The Sarasota, Fl., Herald-Tribune says is seeking to overturn an emergency injunction granted by a judge the Sarasota County Sheriff’s Office and the local prosecutor barring the news organization from publishing the names of two deputies involved in a fatal shooting. The ruling, which granted the injunction without notice to the Herald-Tribune, is an unconstitutional prior restraint of the press, prohibited by the First Amendment as well as the Florida Constitution, says the newspaper. “Freedom of speech means that it’s up to the Herald-Tribune to decide whether to report information in its possession, especially facts about such a significant matter as a fatal shooting by law enforcement,” said newspaper attorney James Lake. “We fully expect that, once our arguments are heard, the injunction will be set aside.”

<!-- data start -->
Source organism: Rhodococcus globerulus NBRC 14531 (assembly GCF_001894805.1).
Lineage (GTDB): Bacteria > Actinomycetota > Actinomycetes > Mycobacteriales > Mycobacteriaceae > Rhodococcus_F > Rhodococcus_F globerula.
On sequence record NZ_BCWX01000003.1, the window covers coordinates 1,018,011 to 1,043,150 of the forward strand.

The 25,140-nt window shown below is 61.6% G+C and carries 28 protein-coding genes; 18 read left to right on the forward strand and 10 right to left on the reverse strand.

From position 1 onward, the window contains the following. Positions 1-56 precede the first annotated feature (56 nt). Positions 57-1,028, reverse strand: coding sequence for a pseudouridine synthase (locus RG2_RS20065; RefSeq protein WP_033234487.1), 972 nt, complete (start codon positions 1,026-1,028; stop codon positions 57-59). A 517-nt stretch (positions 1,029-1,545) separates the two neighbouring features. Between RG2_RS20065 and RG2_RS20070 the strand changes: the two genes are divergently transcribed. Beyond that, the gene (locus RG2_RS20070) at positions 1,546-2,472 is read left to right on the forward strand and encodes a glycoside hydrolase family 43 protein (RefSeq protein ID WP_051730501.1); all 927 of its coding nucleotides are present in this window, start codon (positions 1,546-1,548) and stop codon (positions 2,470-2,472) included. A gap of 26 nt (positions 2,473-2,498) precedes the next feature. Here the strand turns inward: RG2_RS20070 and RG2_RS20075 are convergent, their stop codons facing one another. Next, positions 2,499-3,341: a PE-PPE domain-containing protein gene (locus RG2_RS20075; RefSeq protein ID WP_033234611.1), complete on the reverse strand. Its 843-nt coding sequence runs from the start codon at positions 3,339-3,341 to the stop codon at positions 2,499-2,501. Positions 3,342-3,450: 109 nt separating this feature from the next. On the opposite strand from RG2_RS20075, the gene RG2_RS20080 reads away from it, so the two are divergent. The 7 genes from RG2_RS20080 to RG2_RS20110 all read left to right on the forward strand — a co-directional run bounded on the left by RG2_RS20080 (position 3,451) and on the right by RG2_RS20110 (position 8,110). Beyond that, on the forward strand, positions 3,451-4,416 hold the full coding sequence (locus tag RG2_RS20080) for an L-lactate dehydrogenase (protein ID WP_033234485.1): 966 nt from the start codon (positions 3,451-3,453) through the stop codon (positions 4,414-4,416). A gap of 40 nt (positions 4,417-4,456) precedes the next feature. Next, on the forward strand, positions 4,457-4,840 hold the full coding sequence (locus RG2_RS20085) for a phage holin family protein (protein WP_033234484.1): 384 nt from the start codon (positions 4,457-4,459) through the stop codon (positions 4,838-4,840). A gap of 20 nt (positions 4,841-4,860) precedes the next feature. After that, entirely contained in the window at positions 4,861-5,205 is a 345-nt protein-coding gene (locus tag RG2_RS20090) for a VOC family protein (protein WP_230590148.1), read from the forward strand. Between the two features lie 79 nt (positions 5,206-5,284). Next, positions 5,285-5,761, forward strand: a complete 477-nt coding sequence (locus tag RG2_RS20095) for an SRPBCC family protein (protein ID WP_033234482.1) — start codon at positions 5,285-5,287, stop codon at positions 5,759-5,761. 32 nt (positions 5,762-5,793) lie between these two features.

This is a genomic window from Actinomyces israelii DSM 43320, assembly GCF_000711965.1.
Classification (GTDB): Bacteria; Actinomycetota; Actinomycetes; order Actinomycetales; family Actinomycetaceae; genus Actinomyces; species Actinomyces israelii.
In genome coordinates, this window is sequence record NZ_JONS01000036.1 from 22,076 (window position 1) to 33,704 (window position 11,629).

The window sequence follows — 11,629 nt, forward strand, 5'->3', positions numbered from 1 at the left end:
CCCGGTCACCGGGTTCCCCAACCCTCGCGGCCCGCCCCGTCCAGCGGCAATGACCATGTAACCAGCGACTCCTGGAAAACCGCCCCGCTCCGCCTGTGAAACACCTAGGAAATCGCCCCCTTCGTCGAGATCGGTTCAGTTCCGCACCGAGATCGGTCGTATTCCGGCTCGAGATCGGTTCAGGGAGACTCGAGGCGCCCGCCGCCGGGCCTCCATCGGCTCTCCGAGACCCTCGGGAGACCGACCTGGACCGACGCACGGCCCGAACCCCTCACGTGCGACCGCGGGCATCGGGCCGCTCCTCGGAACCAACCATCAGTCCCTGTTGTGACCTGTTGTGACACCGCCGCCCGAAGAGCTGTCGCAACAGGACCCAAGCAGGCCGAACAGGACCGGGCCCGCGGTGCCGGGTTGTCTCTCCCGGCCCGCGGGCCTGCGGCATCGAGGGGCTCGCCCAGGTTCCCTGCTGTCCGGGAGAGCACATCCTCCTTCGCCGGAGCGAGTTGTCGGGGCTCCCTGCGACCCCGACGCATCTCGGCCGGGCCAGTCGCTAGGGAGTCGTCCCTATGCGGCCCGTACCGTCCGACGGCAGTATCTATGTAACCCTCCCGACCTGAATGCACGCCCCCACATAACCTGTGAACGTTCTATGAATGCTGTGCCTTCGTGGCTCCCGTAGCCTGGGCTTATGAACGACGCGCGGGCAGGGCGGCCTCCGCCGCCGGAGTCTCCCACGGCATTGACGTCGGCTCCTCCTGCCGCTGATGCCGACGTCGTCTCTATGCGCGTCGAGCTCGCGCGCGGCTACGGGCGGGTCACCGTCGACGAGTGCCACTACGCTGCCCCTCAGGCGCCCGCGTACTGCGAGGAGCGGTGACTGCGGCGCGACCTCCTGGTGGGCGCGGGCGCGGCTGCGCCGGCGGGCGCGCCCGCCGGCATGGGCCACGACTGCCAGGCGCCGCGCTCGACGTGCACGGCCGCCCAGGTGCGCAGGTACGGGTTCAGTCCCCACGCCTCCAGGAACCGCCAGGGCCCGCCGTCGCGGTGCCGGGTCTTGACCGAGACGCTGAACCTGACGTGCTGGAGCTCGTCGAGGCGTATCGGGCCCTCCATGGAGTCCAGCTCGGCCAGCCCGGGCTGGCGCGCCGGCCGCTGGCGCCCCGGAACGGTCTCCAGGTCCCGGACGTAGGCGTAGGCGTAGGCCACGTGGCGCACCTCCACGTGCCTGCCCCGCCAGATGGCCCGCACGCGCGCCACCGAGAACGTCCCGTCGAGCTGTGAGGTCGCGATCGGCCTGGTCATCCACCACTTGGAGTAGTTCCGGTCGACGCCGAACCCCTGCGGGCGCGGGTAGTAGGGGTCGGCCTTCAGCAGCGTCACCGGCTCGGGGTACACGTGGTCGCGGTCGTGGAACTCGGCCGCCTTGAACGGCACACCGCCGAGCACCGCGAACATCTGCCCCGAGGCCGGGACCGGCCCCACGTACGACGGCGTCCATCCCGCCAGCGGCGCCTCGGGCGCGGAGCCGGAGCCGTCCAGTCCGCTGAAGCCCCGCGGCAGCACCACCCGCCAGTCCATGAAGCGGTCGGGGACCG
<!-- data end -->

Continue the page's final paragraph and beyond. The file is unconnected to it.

The injunction signed last Friday night by Circuit Judge Charles Roberts says the Herald-Tribune is “enjoined from publishing ... the personal information of Deputy Doe #1 and Deputy Doe #2, including but not limited to their names until further order of this Court.” Sarasota Sheriff Kurt Hoffman said the order is warranted "until an expedited hearing can be held to resolve the parties’ differing interpretations of the privacy protections afforded to our deputies by Marsy’s Law and the Florida Constitution." The last names of three deputies involved in a call for a court-ordered eviction in which one of them shot and killed Jeremiah Evans on April 1 were provided to the Herald-Tribune by the State Attorney’s Office in response to a routine public records request for a letter in which prosecutors had ruled the shooting was justified. The sheriff contends the identities of the deputies, including the one who killed Evans, are confidential under Marsy’s Law, which voters added to the Florida Constitution in 2018 and gives certain protections to crime victims.